Anchor | One Big Idea by Jaideep Shergill: Using content for marketing

10 Jan,2013

By Jaideep Shergill, CEO, MSL India

 

As the nature of marketing communication shifts decisively from hardsell to engagement, content marketing is becoming a powerful tool for brands to build relationships with customers. Many brands are investing in brand publishing, engaging agencies or building content teams of their own.

 

Marketers are also using content instead of television/print/online ads to sell products. While it may not have a direct-line relationship with the achievement of sales goals, it’s the key to capturing attention. Most marketers understand this and are transforming their marketing campaigns accordingly. Brand publishing, have no doubt, is exploding.

 

Chris Weinfeld, of BlueGrass Interactive, has been quoted as saying: “Companies are now caring about putting out content that people want to read… Instead of just investing in their blog and blogging strategies, they’re investing in content people will want to share. Even if it’s not directly related to selling something, it’s still branding.” BlueGrass is an interactive solutions firm based in the US.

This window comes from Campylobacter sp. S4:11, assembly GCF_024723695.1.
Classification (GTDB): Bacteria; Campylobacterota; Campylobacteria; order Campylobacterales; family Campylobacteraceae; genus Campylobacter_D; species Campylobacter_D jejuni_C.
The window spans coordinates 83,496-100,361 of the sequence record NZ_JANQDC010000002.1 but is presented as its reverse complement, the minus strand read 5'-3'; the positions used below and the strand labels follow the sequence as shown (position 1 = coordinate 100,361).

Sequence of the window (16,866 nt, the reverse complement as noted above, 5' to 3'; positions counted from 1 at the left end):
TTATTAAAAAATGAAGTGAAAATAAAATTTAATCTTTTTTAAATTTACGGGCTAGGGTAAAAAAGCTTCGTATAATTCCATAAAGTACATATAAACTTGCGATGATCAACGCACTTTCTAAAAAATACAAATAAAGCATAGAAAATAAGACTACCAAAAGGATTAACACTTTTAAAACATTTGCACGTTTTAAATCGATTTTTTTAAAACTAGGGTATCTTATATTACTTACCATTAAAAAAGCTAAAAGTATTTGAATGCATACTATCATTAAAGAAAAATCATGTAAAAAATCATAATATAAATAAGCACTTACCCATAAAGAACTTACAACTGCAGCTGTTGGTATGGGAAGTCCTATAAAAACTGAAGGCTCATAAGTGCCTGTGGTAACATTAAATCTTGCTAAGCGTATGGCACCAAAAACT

Hence, it’s clear that companies are using content for a variety of functions – from brand awareness to generating leads and increasing brand loyalty.

 

To achieve all of this, you must tell a good brand story. It’s the differentiator in the competition for customers’ eyes and ears.

 

Take the ‘Kony 2012’ campaign. It was the compelling story told by the non-profit Invisible Children about the atrocities committed by Ugandan warlord Joseph Kony that got people involved. Millions of dollars were donated to the campaign to bring him to trial and the world became aware of the internal strife in Uganda.

 

Here are three things to remember when rolling out a content strategy:

 

  • Give up control, create a connection: The audience is your consumer and your advocate; let it drive your content. Design content for your audience, allow it to be shared and let it lead to a conversation based on mutual interests.
  • Identify the target: Any marketing exercise requires a well-defined audience; so does a content campaign. You can use demographics (income, age, geography) as well as behaviour (goals, purchase patterns). Usually, for new brands, it’s about building the audience, while for established brands it is about keeping an existing one engaged.
  • Adapt the message: In any conversation, listening is the key. A smart marketer will always note what consumers want and evolve the conversation accordingly.

 

 

 

As you read this, it’s likely that your competitors are investing in content marketing. It’s time for you to do so too.

 

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